Written by Rohan Dasika (double bass)
It has now been a while since I got back from my time in Philadelphia (funded by the John and Rosemary Macleod ANAM Traveling Fellowship), and I’m still digesting my experiences there … And also I just haven’t got around to writing about them!
I was over there between February 18th and May 13th, studying with Harold (Hal) Robinson, principal double bass of The Philadelphia Orchestra and double bass teacher at the Curtis Institute of Music (Philadelphia). I had met him last year in Japan, where he was a tutor at the Pacific Music Festival, and felt like his approach to playing and teaching was very mind-expanding for me.
When I came back to Australia, I sent him an email asking if somehow I found some money, whether there was any way he would consider teaching me for a few months – luckily for me he agreed, and even more luckily, I was awarded the ANAM Traveling Fellowship, enabling me to travel to the US and study. When I arrived in Philadelphia, I had little more than his agreement to give me lessons, and the knowledge that I had a roof over my head (a one bedroom apartment sublet off Craigslist).
This was sort of by design (and maybe a bit by laziness). I was trying to keep myself as open to whatever came out of the experience as possible, and felt like at the very least, just being around such a great musician regularly could only be a good thing. So I guess anything that happened would have been unexpected, but I the experience was so much more than I hoped for.
Hal turned out to be an incredibly dedicated teacher. Before my first lesson, he presented me with this huge book of material, with the cover “Rohan Does Philly, Spring 2015”. He was very proud of this cover! I would also get comp tickets to The Philadelphia Orchestra whenever possible, and the lessons went way beyond the time we’d agreed on. It took me quite a while to accept that he was actually worrying that he wasn’t doing enough for me. Seeing this sort of dedication was one huge thing that I took from my time there.
But the biggest thing for me was probably seeing this dedication reflected in his students at the Curtis Institute of Music. I was welcomed into the studio, and would go into Curtis every week to sit in on the bass class there. The players there were a very diverse group of musicians, all with pretty different styles of playing and professional goals. But they all shared the same level of commitment to doing what they did at the absolute highest level possible, and were super nice guys.
It was so eye opening seeing these guys around my age (most a few years younger), doing things with the bass that I’d never seen before, every week. As it happened, shortly into my time in Philadelphia, an audition was announced for the Tasmanian Symphony Orchestra right around the time I was due to come back. So this provided a nice sort of goal and structure to my practice. Hal organised for me to play a mock audition in front of the Curtis bass studio, which was so beyond the call of duty, incredibly scary, and very helpful.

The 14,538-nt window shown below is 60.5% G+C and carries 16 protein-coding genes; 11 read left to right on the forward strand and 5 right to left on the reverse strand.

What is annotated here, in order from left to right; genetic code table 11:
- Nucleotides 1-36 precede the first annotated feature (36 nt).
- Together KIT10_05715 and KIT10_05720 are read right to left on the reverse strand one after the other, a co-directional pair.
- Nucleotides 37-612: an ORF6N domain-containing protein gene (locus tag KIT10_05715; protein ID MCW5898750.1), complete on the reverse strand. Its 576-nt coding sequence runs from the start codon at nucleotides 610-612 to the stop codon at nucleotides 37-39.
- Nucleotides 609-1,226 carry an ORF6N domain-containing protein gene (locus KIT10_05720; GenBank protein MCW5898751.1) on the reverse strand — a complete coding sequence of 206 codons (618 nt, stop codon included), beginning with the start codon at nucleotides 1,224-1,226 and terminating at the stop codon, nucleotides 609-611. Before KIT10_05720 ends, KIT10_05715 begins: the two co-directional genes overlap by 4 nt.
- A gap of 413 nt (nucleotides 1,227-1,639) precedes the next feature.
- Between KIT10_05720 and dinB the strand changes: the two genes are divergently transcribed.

It was also mind-opening to live by myself in a foreign country (although I seem to have returned with an even deeper addiction to following NBA basketball, and periodic hamburger cravings). I came back to Australia, did the audition, and ended up as a runner-up, which was the best result I had ever had in an audition, and in a way made tangible the progress I felt I’d made over the course of the trip. I think I expect a lot more of myself now, and have a lot more work to do to try and get there.
I’m living in Queensland at the moment. My girlfriend Cinzia (ANAM Alumni 2014) has moved to study here at the Queensland Conservatorium of Music. I am doing some freelance work with the Queensland Symphony and Camerata of St John’s, practicing madly towards the Australian Festival of Chamber Music in August, and spending way too much time reading about the NBA draft. Then in September I’m off on another trip, heading to Austria for a few months to get more lessons, funded through a different grant. After that, I have absolutely no idea what I am going to do, but am pretty excited to see what happens!
Rohan graduated from the Australian National University School of Music in 2012 with the Peter and Lena Karmel Anniversary Prize for Music, studying with Max McBride. His previous teachers include Duncan Allen, Sylvia Hosking and Eric Ajaye.
Rohan has performed as a casual member of the Melbourne, Canberra and Sydney Symphony Orchestras. He has also been a member of the Sydney Sinfonia, Melbourne Chamber Orchestra, Victorian Opera Tango Nuevo Ensemble, and has been guest principal of the Camerata of St. Johns. A member of the Australian Youth Orchestra between 2009-2012, Rohan participated in the 2010 China/Europe tour conducted by Sir Mark Elder, and in 2012 performed as principal bass under conductors Christopher Hogwood and Simone Young. In 2012, Rohan received first prize in the ANU School of Music Chamber Music Competition as part of a bass quartet.
He studied at ANAM from 2013-14 under Damien Eckersley.